An Analysis Of The Poem "Digging" By Seamus HeaneyThis essay An Analysis Of The Poem "Digging" By Seamus Heaney is available for you on Essays24.com! Search Term Papers, College Essay Examples and Free Essays on Essays24.com - full papers database.
Autor: anton • December 7, 2010 • 599 Words (3 Pages) • 1,019 Views
As one discovers more about one's past, one ultimately unravels one's own identity, as shown in the poem, "Digging" by Seamus Heaney, where the narrator through digging through his own family roots, comes to accept his own heritage and family traditions. "Digging" is the first poem in Seamus Heaney's first collection, "Death of a Naturalist". In this poem, the theme of heritage and family traditions is most apparent. The narrator describes two relationships in the poem, and through examination of the two relationships; one between father and son and one between grandfather and grandson, one realizes that the narrator slowly comes to accept his own family traditions. In addition, throughout the whole poem, there is a central extended metaphor of digging and roots, which shows how the poet, in his writing is getting back at his own roots.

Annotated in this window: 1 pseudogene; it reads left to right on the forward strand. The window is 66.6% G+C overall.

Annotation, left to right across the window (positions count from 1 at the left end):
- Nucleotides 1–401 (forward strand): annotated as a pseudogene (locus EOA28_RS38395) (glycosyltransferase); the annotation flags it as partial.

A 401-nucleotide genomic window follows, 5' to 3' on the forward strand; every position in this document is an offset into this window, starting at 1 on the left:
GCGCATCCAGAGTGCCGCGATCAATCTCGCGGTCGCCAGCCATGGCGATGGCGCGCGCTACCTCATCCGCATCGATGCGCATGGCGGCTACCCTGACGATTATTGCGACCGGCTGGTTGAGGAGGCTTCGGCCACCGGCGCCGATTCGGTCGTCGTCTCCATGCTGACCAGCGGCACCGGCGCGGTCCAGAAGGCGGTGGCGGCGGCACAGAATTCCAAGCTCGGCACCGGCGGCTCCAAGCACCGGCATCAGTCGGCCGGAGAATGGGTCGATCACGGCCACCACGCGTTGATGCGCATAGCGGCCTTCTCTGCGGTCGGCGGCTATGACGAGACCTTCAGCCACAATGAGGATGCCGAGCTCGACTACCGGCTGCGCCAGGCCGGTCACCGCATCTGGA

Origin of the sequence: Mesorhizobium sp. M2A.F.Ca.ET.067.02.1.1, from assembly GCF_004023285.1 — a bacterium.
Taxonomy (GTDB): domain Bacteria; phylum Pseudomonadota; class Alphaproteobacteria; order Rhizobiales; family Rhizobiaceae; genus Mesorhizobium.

I'll first be talking about the relationship between father and son. The relationship between father and son seems to be one of tension and distance as conveyed to the readers at first. For instance, the narrator "looks down" at his father digging, as shown in the second stanza, which can either be interpreted in two ways. One way is that the narrator is situated above his father who is in the fields digging, or another way in which the narrator looks down upon his father and sees no value in his occupation. As shown, the narrator's position is above his father because he has an education, which is reinforced from the start: the narrator is a writer, and most likely received more education than his father who is a potato farmer. The mood reinforces the distant relationship between the father and the son. The mood of the poem at first is soleme and grave. This is exemplified in the onomatopoeia, "a clean, rasping sound" , which carry cacophonous sounds, as well as the diction "the spade sinks into gravelly ground". The diction "gravelly" all suggest a very solemn relationship between the father and the son. Not only so, the distance is reinforced by the enjambment, between stanza two and three which is supposed to be a connected sentence.
However, the relationship